Library » 1996

Ultra2 SCSI - The Evolution Continues

Ultra2 SCSI - The Evolution Continues (PDF)
A White Paper Prepared by Dean Wallace of Linfinity, for the SCSI Trade Association

Scope
This white paper defines and describes the Ultra2 SCSI physical interface and discusses differential signaling. The advantages of the parallel SCSI interface and the evolution of parallel SCSI, including SCSI-1, Fast SCSI, Fast Wide SCSI, Ultra SCSI and Wide Ultra SCSI, are discussed.

SSA and Fibre Channel Myths and Realities

SSA and Fibre Channel Myths and Realities (PDF)
A White Paper prepared by Greg Schulz of MTI, for the SCSI Trade Association

Introduction
This paper reviews some myths about IBM® Serial Storage Architecture (SSA), Fibre Channel (FC) and traditional Small Computer System Interface (SCSI) technologies. Some will argue that parallel SCSI is at or near the end of its life cycle while SSA is a newly established architecture with Fibre Channel still evolving. SSA and Fibre Channel, including Fibre Channel-Arbitrated Loop (FC-AL), share many common characteristics:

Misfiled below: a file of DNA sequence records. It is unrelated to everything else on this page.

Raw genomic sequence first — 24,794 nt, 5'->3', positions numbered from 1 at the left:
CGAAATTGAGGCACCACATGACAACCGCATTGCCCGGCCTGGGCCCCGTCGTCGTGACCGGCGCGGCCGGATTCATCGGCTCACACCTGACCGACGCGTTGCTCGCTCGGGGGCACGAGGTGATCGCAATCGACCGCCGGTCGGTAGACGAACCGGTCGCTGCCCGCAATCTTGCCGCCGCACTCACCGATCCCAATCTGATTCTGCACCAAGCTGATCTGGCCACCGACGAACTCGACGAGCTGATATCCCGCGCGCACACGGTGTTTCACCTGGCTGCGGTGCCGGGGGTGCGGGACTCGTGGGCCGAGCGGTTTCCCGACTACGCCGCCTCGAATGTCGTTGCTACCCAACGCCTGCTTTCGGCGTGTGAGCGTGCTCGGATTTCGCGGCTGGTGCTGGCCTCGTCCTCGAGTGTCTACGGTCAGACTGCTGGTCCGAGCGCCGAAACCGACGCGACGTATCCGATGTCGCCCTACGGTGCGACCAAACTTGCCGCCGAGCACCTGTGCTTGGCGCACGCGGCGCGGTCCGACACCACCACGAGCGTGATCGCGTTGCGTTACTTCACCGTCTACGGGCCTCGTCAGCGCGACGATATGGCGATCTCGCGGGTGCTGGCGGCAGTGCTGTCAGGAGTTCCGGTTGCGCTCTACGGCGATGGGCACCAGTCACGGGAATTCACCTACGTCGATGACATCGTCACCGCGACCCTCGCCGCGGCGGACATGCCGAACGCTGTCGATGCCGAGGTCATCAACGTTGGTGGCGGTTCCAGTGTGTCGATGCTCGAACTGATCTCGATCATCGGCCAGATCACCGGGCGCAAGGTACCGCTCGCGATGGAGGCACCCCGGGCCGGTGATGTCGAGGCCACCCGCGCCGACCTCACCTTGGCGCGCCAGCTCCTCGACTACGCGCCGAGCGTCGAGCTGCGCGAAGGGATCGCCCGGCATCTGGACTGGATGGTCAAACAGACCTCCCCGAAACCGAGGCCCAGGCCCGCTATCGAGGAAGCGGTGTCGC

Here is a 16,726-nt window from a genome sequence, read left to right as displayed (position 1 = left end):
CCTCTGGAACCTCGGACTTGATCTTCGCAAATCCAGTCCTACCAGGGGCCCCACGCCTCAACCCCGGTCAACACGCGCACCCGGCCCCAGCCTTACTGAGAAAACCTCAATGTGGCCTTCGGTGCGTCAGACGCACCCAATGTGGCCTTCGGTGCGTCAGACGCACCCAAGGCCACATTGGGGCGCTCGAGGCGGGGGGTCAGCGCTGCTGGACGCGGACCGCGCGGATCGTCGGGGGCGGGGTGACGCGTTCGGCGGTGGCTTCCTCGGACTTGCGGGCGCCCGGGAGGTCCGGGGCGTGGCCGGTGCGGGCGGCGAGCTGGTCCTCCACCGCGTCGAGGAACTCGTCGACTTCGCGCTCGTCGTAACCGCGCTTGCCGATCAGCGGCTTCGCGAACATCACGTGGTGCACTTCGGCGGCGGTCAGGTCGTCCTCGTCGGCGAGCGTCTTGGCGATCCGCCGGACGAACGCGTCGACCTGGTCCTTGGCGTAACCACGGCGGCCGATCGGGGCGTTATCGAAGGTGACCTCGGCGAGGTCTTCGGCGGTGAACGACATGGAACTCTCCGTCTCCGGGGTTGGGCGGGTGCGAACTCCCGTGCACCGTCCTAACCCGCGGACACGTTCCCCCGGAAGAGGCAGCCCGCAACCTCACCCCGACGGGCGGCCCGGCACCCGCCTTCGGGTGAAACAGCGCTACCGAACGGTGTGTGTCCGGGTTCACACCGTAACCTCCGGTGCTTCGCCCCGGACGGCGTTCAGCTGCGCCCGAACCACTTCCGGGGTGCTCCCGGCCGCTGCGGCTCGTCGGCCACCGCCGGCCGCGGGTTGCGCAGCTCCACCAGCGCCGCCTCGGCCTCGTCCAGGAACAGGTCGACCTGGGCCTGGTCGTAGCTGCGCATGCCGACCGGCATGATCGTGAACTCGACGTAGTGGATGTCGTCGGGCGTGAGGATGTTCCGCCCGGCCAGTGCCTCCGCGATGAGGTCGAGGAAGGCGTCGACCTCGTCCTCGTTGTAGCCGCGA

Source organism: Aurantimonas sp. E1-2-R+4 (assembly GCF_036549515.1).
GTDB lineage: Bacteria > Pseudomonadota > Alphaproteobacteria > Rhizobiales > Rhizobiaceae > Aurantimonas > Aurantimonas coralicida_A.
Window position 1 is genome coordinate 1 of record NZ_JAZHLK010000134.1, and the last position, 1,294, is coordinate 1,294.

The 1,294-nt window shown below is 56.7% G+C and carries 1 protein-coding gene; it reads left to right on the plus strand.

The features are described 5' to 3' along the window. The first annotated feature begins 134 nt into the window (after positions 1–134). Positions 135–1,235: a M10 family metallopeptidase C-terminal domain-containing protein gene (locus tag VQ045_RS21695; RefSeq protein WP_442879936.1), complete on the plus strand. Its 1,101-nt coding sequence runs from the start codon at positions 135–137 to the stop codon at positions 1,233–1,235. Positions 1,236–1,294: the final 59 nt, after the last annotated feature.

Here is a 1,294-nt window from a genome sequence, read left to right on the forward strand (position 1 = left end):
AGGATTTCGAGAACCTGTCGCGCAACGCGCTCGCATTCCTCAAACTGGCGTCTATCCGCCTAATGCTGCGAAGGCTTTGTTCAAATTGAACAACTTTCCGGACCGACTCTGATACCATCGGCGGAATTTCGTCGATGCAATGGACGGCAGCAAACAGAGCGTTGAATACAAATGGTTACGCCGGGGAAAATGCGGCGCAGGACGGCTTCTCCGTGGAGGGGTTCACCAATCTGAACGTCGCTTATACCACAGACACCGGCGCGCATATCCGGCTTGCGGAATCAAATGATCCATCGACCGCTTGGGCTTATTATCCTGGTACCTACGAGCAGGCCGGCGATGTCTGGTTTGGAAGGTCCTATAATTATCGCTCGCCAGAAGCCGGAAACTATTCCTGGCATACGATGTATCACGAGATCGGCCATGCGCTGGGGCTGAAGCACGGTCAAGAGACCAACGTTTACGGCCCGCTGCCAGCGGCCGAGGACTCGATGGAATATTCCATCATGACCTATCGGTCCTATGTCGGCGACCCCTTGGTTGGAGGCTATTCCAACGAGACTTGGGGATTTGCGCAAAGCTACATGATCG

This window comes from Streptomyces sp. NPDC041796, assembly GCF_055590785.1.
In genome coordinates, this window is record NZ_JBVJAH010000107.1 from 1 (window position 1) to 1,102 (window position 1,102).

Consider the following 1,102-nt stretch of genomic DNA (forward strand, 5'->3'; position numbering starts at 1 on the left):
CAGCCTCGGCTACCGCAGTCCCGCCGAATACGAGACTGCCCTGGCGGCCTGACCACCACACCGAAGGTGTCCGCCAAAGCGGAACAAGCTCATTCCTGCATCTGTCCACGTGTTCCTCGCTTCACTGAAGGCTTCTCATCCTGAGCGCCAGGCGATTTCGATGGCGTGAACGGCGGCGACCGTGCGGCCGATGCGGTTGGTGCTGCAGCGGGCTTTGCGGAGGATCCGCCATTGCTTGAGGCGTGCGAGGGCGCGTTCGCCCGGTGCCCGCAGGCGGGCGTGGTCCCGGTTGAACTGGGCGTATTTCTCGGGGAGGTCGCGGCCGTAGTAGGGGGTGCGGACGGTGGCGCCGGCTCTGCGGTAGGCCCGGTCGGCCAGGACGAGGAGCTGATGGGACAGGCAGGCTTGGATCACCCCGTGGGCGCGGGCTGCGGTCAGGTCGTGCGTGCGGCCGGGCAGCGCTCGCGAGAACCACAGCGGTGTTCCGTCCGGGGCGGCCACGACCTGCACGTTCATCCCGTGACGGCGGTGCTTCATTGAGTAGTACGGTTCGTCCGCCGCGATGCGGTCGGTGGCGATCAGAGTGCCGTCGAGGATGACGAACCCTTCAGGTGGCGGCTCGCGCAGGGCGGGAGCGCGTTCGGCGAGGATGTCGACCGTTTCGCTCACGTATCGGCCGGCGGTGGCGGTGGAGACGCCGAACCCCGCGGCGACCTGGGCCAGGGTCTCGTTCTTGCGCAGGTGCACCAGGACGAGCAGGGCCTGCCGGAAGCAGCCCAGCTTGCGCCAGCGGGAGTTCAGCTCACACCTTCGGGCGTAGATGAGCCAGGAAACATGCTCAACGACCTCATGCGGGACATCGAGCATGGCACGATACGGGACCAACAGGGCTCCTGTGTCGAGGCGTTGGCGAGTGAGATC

• Both are serial architectures sending a stream of bits over a communication path
  • Both use fiber optics to digitally transmit high-speed serial bit streams
  • Both support more devices over longer distances than parallel SCSI
  • Both are open standards although SSA is perceived as an IBM proprietary protocol
  • Both provide improved bandwidth compared to traditional parallel SCSI with FC being
  • faster
The following are some myths and realities involving SSA, Fibre Channel and parallel SCSI. Similar to parallel SCSI, which evolved from SCSI-1 to SCSI-2 and now SCSI-3, Fibre Channel is deliverable today while still evolving. SSA has also evolved into a stable product with limited support from the industry.

Advances In SCSI Parallel Interface Technology (PDF)
A White Paper prepared by the SCSI Trade Association

The Interface Dilemma:
The computer's insatiable appetite for higher I/O performance is now further accentuated by the Internet, network servers, multi-media, video-on-demand and other demanding applications. More users need more data from more devices at higher speeds, while expecting greater levels of reliability, availability and serviceability at lower costs.